That was how much time Thomas Gibbs spent at Loyola University before he had to leave. After what had seemed like a lifetime of preparation for college, the freshman’s plans were thrown into turmoil, and his future was uncertain.
As Hurricane Katrina roared across the Gulf of Mexico in the late days of August 2005, picking up steam, New Orleans braced for impact. When the storm was upgraded to a Category 5 on Sunday, Aug. 28, officials at Loyola were forced to evacuate the campus. Leaving behind everything but his laptop and a backpack, Gibbs returned home to Alexandria, Va., where he watched as Katrina slammed into the city that was supposed to be his new home.
“It’s kind of hard when you spend the last two years of your high school life figuring out what college you want to go to,” Gibbs said of the sudden transition.
With Loyola forced to close for the entire fall 2005 semester, Gibbs made plans for emergency enrollment at Georgetown. He was one of 83 students from Loyola and Tulane University to transfer temporarily to the Hilltop. With no warning and hardly any orientation, he was thrust into a life that had previously been reserved for the Georgetown freshman: meals at O’Donovan Hall, Problem of God and EuroCiv.
But aside from his clothes, classes and any sense of normal life, Gibbs was one of 36 Loyola students who left something else in New Orleans: baseball. Expecting to spend the fall semester training and getting to know their new teammates, the Wolfpack were scattered at over 25 schools nationwide, ranging Miami to San Francisco.
The waning weeks of summer in 2005 were no less hectic for Head Coach Doc Beeman: His wife was nine months pregnant with their daughter, Alex Elizabeth Beeman, when Katrina hit, and the couple was forced to move to Colorado to stay with Beeman’s wife’s family. For Beeman, then at the start of his second year at the helm of the Loyola program, trying to manage his team in Katrina’s wake proved a unique challenge.
The challenge was not made any easier when the NCAA took a stance restricting Loyola athletes from involvement with teams at their temporary schools. The policy was intended, Beeman said, to prevent NCAA schools from raiding the talent of teams from Loyola, an NAIA school.
But the rules nonetheless presented a roadblock for Gibbs, who met with some members of Georgetown’s baseball team and coaching staff but could not practice with them. Georgetown Head Coach Pete Wilk said the Athletic Department lobbied to the NCAA on Gibbs’ behalf, but without success.
“My hands were tied,” Wilk said.
Gibbs, a pitcher, said he had assumed he’d have no trouble practicing at Georgetown, but tried to keep on top of his game in spite of the unanticipated hurdle. He looked for time to work out between classes and his daily commute to Georgetown, which required three modes of transportation and took over an hour each morning.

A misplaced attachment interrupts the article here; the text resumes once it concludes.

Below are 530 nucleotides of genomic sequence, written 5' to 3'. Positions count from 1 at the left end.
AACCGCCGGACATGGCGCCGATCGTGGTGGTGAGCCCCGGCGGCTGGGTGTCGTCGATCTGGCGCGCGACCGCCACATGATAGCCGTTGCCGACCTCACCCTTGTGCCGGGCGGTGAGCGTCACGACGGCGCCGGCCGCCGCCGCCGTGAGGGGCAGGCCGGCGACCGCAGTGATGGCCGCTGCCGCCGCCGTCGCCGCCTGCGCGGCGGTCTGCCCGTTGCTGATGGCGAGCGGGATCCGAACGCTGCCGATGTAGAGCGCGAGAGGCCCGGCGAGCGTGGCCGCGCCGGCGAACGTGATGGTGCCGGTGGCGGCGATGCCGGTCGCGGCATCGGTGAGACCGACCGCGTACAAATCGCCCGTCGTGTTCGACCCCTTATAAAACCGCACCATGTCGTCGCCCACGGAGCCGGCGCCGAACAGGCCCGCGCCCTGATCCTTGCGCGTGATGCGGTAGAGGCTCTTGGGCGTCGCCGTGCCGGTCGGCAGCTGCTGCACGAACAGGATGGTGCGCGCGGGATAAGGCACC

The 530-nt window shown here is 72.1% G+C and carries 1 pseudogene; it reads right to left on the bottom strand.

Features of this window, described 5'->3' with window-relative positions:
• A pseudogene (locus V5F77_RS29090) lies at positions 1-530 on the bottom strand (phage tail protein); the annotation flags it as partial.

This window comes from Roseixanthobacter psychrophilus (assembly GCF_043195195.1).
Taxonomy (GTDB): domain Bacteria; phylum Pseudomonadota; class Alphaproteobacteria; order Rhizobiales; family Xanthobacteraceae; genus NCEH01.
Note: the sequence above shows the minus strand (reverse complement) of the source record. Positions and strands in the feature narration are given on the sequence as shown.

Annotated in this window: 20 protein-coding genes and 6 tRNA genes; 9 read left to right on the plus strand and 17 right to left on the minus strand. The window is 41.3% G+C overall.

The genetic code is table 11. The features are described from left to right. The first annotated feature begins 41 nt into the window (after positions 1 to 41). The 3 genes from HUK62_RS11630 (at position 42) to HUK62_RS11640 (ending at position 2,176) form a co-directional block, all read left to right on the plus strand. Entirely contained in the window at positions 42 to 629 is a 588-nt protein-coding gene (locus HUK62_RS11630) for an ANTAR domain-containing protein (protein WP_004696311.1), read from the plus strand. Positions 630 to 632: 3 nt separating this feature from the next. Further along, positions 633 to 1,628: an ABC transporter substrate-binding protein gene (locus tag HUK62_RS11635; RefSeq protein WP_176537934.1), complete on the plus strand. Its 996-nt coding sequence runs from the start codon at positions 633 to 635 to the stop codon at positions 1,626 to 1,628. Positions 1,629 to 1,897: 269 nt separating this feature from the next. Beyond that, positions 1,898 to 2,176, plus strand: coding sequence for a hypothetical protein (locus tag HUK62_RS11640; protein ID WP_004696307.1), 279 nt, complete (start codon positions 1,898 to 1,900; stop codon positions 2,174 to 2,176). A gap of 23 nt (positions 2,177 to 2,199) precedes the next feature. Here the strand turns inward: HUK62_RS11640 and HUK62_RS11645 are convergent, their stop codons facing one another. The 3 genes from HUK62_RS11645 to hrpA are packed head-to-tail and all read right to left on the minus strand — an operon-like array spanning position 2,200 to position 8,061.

The future of the Loyola squad was no less tenuous when Loyola reopened for the spring 2006 semester. Although all but one of Beeman’s players returned to campus, the enduring effects of Katrina were inescapable. The surface of their home field, at an off-campus site across the Mississippi River, needed to be replaced, and the team did not play there again until late February. More significantly, the NCAA’s regulation and the loss of an entire semester of practice put the team at a disadvantage as the new season approached.
Gibbs said that an entire semester away from his teammates created difficult circumstances when the team reunited for the first time.
“We didn’t really know each other that well,” he said. Still he said that he never considered transferring from Loyola.
Despite the struggles, the Wolfpack played their entire 2006 season, finishing with a 20-32 record. Beeman said that although the team recovered from the difficulties created by Katrina, the Loyola community confronted more daunting obstacles.
“It wasn’t a great place to be last spring,” he said.
Now midway through their second post-Katrina season, it is less certain whether the team can overcome the storm’s long-term impact on Loyola, measured through so many different statistics. As negative perceptions about New Orleans, particularly crime still occurring there, resonate across the country, applications to the school are down sharply – and so is funding.
This year, Beeman coaches a team of just 24 players. The team has struggled to find adequate funding, as all of its money comes directly from fees paid by enrolled students.
But as he confronts a challenge facing no other coach in the nation, Beeman has drawn strong support from Georgetown’s Wilk. Before arriving at Loyola in July 2004, Beeman served as an assistant coach under Wilk at Georgetown for two seasons. The two speak at least once a month, Beeman said, and he has sought advice from his former boss on team management, hoping to replicate the strategy Wilk used to advance Georgetown’s program in the Big East – what Beeman calls “utilizing the strength of the Georgetown brand.”
Wilk said that he has tried to give Beeman any help that he can, though he said Beeman faces unique circumstances.
“I’m not sure who’s giving who advice,” he said.
But Wilk said that he has tried to ease Beeman’s transition from an assistant to head coach. “You’re not the guy giving feedback; you’re the guy pulling the trigger,” Wilk said of Beeman’s new role.
Gibbs, who said he has started five or six games this semester, said the team has high hopes, looking to turn things around and try reemerge as a contender for the Gulf Coast Athletic Conference championship. But the signs of the trials the team has faced are inescapable. Gibbs notes that on the way to practice, the team passes through a neighborhood that is still flooded with 6 feet of water.
“I think it’ll come back, but right now it’s still reeling from Katrina,” Gibbs said of New Orleans.